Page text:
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Duncarnock Fort Barrhead Glasgow Scotland

Monday, February 23, 2009

This afternoon, I visited what is believed to be an Iron-Age (1st century AD) site named Duncarnock Fort near Barrhead which the locals have named 'The Craigie'.

The site is 204m high and is naturally defended by a near-vertical face on the west and crags around the north and east sides. On the top there is evidence of walls and an entrance.

Although the site has never been excavated, archaeologists have provisionally assigned an Iron-Age date (1st century AD) with occupation possible lasting until the 8th century.

The site is very similar in size and elevation to that of the more famous Dunadd site near Kilmartin Glen.

As regards the name, 'Dun' means 'Fort' and I suspect that 'carn' means 'rocky hill' from which follows 'Fort on the Rocky Hill' which appears very apposite.

Below is a fixed image of the hill. Whilst the two video clips show (a) the view from the summit and (b) a view of the summit/occupation area.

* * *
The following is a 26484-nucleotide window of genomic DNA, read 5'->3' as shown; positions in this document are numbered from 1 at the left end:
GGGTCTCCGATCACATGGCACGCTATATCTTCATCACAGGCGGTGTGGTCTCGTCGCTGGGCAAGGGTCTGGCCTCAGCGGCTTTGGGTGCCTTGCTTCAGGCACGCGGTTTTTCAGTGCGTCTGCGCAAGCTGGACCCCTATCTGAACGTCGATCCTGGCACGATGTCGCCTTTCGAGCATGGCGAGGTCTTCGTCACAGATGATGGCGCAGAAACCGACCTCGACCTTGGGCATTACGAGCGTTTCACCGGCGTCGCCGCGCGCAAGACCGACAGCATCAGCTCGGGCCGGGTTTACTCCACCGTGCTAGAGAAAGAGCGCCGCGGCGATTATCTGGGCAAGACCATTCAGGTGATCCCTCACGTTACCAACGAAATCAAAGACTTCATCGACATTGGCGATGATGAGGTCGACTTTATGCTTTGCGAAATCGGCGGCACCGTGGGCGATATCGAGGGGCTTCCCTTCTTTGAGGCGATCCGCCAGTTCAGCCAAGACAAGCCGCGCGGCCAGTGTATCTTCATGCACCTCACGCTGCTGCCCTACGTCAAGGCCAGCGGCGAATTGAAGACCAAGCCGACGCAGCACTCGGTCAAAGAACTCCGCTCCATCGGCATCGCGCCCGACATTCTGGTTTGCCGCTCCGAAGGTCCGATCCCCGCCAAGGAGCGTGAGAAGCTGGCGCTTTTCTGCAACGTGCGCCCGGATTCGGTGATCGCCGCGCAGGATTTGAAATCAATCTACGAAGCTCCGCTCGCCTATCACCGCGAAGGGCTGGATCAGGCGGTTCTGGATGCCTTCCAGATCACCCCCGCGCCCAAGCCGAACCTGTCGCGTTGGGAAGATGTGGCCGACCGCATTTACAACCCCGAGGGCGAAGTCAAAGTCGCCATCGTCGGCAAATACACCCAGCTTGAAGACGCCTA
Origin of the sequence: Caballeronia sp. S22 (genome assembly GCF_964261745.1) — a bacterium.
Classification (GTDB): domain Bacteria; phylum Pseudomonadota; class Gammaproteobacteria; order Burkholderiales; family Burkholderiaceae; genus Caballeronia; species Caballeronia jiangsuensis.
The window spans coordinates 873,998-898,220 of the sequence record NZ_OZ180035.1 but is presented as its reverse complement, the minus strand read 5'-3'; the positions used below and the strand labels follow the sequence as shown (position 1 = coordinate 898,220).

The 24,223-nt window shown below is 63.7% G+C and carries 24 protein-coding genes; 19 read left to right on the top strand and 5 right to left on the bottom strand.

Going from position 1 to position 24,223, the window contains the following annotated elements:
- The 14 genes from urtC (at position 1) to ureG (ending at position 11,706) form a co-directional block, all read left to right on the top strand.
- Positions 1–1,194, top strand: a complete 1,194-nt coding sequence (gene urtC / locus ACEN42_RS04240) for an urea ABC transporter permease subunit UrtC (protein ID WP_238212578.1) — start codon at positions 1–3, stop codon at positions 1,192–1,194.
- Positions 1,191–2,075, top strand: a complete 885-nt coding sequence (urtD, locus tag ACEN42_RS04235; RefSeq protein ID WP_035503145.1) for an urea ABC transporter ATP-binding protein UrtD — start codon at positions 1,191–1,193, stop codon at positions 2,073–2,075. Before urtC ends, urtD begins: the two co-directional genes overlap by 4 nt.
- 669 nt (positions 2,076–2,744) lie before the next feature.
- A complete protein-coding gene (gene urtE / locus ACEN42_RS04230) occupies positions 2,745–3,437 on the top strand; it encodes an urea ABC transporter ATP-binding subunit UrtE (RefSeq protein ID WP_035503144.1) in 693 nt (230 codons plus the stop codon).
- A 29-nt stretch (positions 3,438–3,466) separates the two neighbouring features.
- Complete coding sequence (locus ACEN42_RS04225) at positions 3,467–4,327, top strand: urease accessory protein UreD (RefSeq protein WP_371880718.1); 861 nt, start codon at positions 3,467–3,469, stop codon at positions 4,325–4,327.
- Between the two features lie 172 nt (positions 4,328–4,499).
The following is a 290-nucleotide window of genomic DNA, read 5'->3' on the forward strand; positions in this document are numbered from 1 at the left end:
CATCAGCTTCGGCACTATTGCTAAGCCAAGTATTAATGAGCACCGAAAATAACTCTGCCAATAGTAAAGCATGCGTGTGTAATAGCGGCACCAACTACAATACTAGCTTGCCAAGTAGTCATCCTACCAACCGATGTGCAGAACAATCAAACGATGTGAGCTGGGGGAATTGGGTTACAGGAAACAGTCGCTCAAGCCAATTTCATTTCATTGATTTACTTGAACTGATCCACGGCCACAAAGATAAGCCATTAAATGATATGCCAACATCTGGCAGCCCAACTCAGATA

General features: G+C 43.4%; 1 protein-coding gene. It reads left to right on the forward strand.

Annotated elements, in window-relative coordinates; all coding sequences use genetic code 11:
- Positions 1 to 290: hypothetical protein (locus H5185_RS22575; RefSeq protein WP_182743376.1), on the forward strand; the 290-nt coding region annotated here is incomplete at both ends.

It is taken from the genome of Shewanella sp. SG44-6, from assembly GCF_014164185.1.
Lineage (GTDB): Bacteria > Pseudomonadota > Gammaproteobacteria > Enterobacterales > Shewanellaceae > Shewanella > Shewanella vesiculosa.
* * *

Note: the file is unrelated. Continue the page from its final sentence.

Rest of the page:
The site affords superb views of Glasgow and the West. Great place for a picnic on a summers day!

video video


posted by Catswhiskers @ 10:33 AM  0 comments


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Arthurlie Cross Barrhead Glasgow Scotland

Sunday, February 22, 2009

This morning I visited the Arthurlie Cross which is located in the midst of a social housing estate in Barrhead.

The cross is of the 'Govan School' of ecclesiastical scuplture and may date from somewhere between the 9th and 11th centuries AD.

Although the cross is believed to originate somewhere in or around Barrhead it was placed in its current position as recently as the 1940s. There has been no archaeological investigation of the monument which extends to some 2 metres/6 feet in height.

The stone comprises the shaft of a cross with the curved surfaces at the top suggesting that it was once a ring-headed cross.

The unworn section (pictured) is covered with panels of interlace carving . Unusually, there is a carved cross in one of the lower panels. The sides are decorated with bands of interlace pattern.

The short video clip (below) should help to fully appreciate this very ancient monument.



posted by Catswhiskers @ 1:05 PM  0 comments


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